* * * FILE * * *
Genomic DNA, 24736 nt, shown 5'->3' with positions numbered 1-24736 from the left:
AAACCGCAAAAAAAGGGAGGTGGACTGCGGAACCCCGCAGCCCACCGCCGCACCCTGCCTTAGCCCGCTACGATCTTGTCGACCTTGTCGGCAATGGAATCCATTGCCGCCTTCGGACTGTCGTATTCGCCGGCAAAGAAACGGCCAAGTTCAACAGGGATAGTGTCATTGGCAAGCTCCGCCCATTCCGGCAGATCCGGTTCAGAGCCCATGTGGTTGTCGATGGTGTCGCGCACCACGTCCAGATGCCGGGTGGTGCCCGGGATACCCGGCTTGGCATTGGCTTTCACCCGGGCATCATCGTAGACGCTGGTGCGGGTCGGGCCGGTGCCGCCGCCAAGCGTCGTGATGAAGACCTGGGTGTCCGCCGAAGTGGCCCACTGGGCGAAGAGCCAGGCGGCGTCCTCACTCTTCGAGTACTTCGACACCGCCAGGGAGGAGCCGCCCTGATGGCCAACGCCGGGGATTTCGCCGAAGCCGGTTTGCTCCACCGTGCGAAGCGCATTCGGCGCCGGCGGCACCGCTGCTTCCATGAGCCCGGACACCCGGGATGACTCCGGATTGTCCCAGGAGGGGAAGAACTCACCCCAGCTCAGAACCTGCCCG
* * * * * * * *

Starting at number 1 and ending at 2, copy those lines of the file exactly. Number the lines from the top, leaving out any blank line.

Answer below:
Genomic DNA, 24736 nt, shown 5'->3' with positions numbered 1-24736 from the left:
AAACCGCAAAAAAAGGGAGGTGGACTGCGGAACCCCGCAGCCCACCGCCGCACCCTGCCTTAGCCCGCTACGATCTTGTCGACCTTGTCGGCAATGGAATCCATTGCCGCCTTCGGACTGTCGTATTCGCCGGCAAAGAAACGGCCAAGTTCAACAGGGATAGTGTCATTGGCAAGCTCCGCCCATTCCGGCAGATCCGGTTCAGAGCCCATGTGGTTGTCGATGGTGTCGCGCACCACGTCCAGATGCCGGGTGGTGCCCGGGATACCCGGCTTGGCATTGGCTTTCACCCGGGCATCATCGTAGACGCTGGTGCGGGTCGGGCCGGTGCCGCCGCCAAGCGTCGTGATGAAGACCTGGGTGTCCGCCGAAGTGGCCCACTGGGCGAAGAGCCAGGCGGCGTCCTCACTCTTCGAGTACTTCGACACCGCCAGGGAGGAGCCGCCCTGATGGCCAACGCCGGGGATTTCGCCGAAGCCGGTTTGCTCCACCGTGCGAAGCGCATTCGGCGCCGGCGGCACCGCTGCTTCCATGAGCCCGGACACCCGGGATGACTCCGGATTGTCCCAGGAGGGGAAGAACTCACCCCAGCTCAGAACCTGCCCG